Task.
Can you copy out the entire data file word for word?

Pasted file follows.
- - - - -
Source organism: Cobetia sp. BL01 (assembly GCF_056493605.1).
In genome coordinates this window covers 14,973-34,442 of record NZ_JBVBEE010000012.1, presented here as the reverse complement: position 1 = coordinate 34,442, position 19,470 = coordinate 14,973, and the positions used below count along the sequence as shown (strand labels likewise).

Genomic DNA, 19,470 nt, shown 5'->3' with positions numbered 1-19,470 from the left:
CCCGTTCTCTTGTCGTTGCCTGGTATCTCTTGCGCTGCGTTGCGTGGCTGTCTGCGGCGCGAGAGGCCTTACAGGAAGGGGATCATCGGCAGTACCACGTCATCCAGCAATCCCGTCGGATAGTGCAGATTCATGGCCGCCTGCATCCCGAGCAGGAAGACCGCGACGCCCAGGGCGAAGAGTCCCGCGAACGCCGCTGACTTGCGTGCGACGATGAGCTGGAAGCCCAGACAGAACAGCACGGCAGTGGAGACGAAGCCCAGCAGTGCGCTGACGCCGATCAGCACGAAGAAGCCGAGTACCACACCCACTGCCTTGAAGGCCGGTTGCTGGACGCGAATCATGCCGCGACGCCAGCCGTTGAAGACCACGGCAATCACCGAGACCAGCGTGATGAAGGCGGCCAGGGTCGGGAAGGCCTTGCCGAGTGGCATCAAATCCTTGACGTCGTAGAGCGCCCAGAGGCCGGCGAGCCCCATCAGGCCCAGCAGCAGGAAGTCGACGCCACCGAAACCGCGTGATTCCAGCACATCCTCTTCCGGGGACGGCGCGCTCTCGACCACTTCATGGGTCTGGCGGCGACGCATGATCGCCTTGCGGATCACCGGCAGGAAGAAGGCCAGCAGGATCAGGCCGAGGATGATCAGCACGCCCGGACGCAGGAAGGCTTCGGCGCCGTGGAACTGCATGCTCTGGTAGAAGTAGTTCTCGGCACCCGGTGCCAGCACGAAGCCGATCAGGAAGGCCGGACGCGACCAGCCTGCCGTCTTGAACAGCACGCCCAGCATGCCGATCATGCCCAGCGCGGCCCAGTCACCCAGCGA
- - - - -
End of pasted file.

Source organism: Cobetia sp. BL01 (assembly GCF_056493605.1).
In genome coordinates this window covers 14,973-34,442 of record NZ_JBVBEE010000012.1, presented here as the reverse complement: position 1 = coordinate 34,442, position 19,470 = coordinate 14,973, and the positions used below count along the sequence as shown (strand labels likewise).

Genomic DNA, 19,470 nt, shown 5'->3' with positions numbered 1-19,470 from the left:
CCCGTTCTCTTGTCGTTGCCTGGTATCTCTTGCGCTGCGTTGCGTGGCTGTCTGCGGCGCGAGAGGCCTTACAGGAAGGGGATCATCGGCAGTACCACGTCATCCAGCAATCCCGTCGGATAGTGCAGATTCATGGCCGCCTGCATCCCGAGCAGGAAGACCGCGACGCCCAGGGCGAAGAGTCCCGCGAACGCCGCTGACTTGCGTGCGACGATGAGCTGGAAGCCCAGACAGAACAGCACGGCAGTGGAGACGAAGCCCAGCAGTGCGCTGACGCCGATCAGCACGAAGAAGCCGAGTACCACACCCACTGCCTTGAAGGCCGGTTGCTGGACGCGAATCATGCCGCGACGCCAGCCGTTGAAGACCACGGCAATCACCGAGACCAGCGTGATGAAGGCGGCCAGGGTCGGGAAGGCCTTGCCGAGTGGCATCAAATCCTTGACGTCGTAGAGCGCCCAGAGGCCGGCGAGCCCCATCAGGCCCAGCAGCAGGAAGTCGACGCCACCGAAACCGCGTGATTCCAGCACATCCTCTTCCGGGGACGGCGCGCTCTCGACCACTTCATGGGTCTGGCGGCGACGCATGATCGCCTTGCGGATCACCGGCAGGAAGAAGGCCAGCAGGATCAGGCCGAGGATGATCAGCACGCCCGGACGCAGGAAGGCTTCGGCGCCGTGGAACTGCATGCTCTGGTAGAAGTAGTTCTCGGCACCCGGTGCCAGCACGAAGCCGATCAGGAAGGCCGGACGCGACCAGCCTGCCGTCTTGAACAGCACGCCCAGCATGCCGATCATGCCCAGCGCGGCCCAGTCACCCAGCGA